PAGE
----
Devilfire’s Alex Cooper isn’t wrong when he says: “We are usually here with a proper band rocking out”. They are really good at it too and their “Dark Manoeuvres” album from a couple of years back was a brilliant debut, but for all the polish to their music, the Brummies always give off a vibe of not taking things too seriously, and there is a knockabout feel to their half hour here. What is serious, though, is the quality of the songs, which even acoustically are top class. “A Thousand Times”, “Ready For War” make good on the Bon Jovi comparisons that were readily available when the album came out, while although “In And Out Of Love) All Of The Time” might borrow a title from JBJ and the chaps it is actually much darker and bluesy in this setting. And, rather, that proves the point that a good song always translates well to being acoustically reworked. “Kill Your Love” even still manages to sound bombastic. Just before they play the last song “Waiting For A Rockstar”, someone shouts out “come to the US, come to Hollywood” and really, Cooper has probably been dreaming of that his entire life. With a period of gigs and crucially festivals coming up, there is every reason to suppose Devilfire are ready to make the grade.
As Ryan Roxie himself puts it: “I’ve played guitar in 100 bands, but you’ve never heard of 98 of them….” Thing is though, he does this solo thing for fun. And the smile is never far from his face tonight.
Saturday night at The Asylum has a bit of a rock n roll ring to it anyway, and as he walks up to the stage (it is an oddity of this venue that the dressing room is at the back, meaning the band have to walk through the crowd to play. Rendering encores more or less impossible) to play “Big Rock Show” it is clear that the line I wrote when I reviewed his wonderful “Imagine Your Reality” record last year that: “Roxie doesn’t have to make solo records, but he needs to” equally applies to his live shows.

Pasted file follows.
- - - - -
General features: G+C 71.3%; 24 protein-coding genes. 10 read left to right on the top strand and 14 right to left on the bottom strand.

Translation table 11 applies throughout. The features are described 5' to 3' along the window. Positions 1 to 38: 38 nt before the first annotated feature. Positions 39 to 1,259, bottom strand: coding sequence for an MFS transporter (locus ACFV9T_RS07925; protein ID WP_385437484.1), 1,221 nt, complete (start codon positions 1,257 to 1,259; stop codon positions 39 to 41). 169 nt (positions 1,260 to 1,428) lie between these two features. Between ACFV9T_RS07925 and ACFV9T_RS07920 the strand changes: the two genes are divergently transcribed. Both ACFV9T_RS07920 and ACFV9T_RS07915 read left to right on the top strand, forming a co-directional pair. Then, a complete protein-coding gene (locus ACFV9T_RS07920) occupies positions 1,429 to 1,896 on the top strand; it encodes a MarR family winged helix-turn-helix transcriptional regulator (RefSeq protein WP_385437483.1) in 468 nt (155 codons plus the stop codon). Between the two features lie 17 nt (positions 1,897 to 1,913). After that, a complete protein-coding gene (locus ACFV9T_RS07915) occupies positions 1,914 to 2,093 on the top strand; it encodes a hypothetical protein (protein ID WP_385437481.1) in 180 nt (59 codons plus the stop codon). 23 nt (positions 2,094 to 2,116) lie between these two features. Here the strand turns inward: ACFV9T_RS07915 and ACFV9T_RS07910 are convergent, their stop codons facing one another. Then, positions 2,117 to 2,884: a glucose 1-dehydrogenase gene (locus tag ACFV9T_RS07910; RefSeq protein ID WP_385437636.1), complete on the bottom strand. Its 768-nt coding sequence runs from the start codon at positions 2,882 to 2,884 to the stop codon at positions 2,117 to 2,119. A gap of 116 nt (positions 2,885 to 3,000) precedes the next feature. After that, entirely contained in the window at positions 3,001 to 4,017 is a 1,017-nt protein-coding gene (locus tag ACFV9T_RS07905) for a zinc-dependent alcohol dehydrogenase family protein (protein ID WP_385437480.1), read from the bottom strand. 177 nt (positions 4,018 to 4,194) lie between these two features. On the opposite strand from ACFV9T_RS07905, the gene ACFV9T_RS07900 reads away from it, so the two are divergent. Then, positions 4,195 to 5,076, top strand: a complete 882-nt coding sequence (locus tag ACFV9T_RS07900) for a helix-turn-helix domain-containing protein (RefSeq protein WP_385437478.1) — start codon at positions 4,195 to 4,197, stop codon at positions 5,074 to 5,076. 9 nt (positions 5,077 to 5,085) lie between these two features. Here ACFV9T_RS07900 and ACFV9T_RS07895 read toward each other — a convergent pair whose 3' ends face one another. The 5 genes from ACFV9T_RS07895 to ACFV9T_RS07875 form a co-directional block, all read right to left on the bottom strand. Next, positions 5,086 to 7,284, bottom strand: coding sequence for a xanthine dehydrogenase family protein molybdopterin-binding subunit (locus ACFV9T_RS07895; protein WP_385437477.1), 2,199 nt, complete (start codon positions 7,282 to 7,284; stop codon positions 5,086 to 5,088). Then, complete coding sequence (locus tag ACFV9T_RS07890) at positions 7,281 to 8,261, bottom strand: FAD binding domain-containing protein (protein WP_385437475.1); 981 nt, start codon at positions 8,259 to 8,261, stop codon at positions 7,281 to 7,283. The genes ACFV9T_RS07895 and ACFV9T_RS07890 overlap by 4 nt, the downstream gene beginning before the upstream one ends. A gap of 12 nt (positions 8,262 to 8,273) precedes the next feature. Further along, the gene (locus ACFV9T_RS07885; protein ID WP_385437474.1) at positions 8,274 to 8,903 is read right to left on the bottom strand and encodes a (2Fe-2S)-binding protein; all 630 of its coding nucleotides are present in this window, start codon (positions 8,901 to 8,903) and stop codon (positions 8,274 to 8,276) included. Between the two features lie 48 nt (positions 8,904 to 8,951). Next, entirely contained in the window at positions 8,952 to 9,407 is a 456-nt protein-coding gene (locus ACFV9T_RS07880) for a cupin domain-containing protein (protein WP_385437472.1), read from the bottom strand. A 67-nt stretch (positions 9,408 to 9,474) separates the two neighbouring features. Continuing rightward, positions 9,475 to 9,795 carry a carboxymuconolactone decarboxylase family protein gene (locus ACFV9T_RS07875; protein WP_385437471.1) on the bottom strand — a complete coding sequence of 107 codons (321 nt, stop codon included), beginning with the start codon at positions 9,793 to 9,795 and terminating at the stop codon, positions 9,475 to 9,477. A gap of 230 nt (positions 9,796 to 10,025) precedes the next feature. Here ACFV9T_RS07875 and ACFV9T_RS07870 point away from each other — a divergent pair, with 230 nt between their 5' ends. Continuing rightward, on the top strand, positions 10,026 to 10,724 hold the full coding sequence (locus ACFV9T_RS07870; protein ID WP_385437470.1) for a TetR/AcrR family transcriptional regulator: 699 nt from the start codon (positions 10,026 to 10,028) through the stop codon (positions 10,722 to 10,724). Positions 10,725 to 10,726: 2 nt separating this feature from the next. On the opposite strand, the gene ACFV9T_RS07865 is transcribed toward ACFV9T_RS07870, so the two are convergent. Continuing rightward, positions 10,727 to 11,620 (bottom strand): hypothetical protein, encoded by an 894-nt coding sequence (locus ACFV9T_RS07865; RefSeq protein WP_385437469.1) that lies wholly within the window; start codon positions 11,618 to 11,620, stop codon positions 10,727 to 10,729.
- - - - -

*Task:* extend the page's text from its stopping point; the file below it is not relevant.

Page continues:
Let’s be honest, the fella gets to play with Alice Cooper in arenas for goodness sake. He isn’t here with 30 of his nearest and dearest (“we may be small but we’re mighty….!”) for any other reason than he loves playing rock n roll songs.
“To Live And Die In LA” is even better than the album version and his take on The Move’s “California Man” doesn’t need Robin Zander (who sings it with him on “….Reality”) to rule.
The band are in fine form too. Rob Lane on bass – probably the best known, these days because of his work in Ryan Hamilton’s many bands – Robbie Miller on guitar and drummer Shaun clearly have a chemistry, and they all plough through a setlist which takes in Dads Porno Mag’s ludicrous “Smell My Finger” and Roxie 77’s “The Solution”. Having owned both those records, hearing them was a real interesting experience.
There was always going to be some Alice Cooper – and why not he’s the king, after all – but to do “Perfect” from “Dirty Diamonds” deserves real bonus points, as does the fact that most of the set is his own stuff. “Nevermind Me” and “Over And Done” are both fine cuts from “Imagine…..” and deserve to be heard.
And for 75 minutes they’re all in breathless mood. Roxie is a wonderful player, his solo is excellent, but he’s a convivial host. Moreover, when he plays Casablanca’s lost classic “Downtown”, which has an air of Springsteen about it, you realise just how many great projects he’s been involved in down the years.
“Schools Out” would end the set, but with no encores instead its straight into a cover of Johnny Thunders’ “God Put A Smile On My Face” which ends the album, before “Me Generation” is almost the perfect pop rock song. And you can say almost, because he finishes with arguably the best. You know it. Your mummy’s alright, your daddy’s alright, they just seem a little weird, right?
But Ryan Roxie, he won’t surrender (see what I did there?) not while there’s guitars to play and songs to sing. It’s not in his nature. “Thanks for leaving your house!” he exclaims. “No one does that in 2019.” Even if they hadn’t, I’d bet he’d have still played. He’s just that type of guy.